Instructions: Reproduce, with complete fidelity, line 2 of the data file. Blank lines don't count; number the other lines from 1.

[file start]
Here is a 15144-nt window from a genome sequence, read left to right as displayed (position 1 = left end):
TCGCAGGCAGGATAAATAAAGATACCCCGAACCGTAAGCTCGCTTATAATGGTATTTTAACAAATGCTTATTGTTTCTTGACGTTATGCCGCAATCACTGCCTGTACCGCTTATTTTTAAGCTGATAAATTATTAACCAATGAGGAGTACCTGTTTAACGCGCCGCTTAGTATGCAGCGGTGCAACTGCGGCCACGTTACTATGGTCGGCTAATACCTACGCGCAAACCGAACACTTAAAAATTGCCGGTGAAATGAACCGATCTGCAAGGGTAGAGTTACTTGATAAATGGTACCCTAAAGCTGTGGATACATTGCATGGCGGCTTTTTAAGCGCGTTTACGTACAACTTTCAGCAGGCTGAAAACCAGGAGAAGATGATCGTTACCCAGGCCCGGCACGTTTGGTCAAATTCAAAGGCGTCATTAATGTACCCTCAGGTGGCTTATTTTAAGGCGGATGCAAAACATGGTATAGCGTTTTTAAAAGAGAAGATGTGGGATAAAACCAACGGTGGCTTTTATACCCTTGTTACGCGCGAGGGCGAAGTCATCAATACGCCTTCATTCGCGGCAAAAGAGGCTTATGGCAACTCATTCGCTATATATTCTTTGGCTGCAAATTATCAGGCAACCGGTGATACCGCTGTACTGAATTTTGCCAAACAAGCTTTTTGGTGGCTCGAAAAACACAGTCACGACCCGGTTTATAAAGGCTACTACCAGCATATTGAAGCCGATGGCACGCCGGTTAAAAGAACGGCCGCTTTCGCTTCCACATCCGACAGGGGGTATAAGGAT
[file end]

TCGCAGGCAGGATAAATAAAGATACCCCGAACCGTAAGCTCGCTTATAATGGTATTTTAACAAATGCTTATTGTTTCTTGACGTTATGCCGCAATCACTGCCTGTACCGCTTATTTTTAAGCTGATAAATTATTAACCAATGAGGAGTACCTGTTTAACGCGCCGCTTAGTATGCAGCGGTGCAACTGCGGCCACGTTACTATGGTCGGCTAATACCTACGCGCAAACCGAACACTTAAAAATTGCCGGTGAAATGAACCGATCTGCAAGGGTAGAGTTACTTGATAAATGGTACCCTAAAGCTGTGGATACATTGCATGGCGGCTTTTTAAGCGCGTTTACGTACAACTTTCAGCAGGCTGAAAACCAGGAGAAGATGATCGTTACCCAGGCCCGGCACGTTTGGTCAAATTCAAAGGCGTCATTAATGTACCCTCAGGTGGCTTATTTTAAGGCGGATGCAAAACATGGTATAGCGTTTTTAAAAGAGAAGATGTGGGATAAAACCAACGGTGGCTTTTATACCCTTGTTACGCGCGAGGGCGAAGTCATCAATACGCCTTCATTCGCGGCAAAAGAGGCTTATGGCAACTCATTCGCTATATATTCTTTGGCTGCAAATTATCAGGCAACCGGTGATACCGCTGTACTGAATTTTGCCAAACAAGCTTTTTGGTGGCTCGAAAAACACAGTCACGACCCGGTTTATAAAGGCTACTACCAGCATATTGAAGCCGATGGCACGCCGGTTAAAAGAACGGCCGCTTTCGCTTCCACATCCGACAGGGGGTATAAGGAT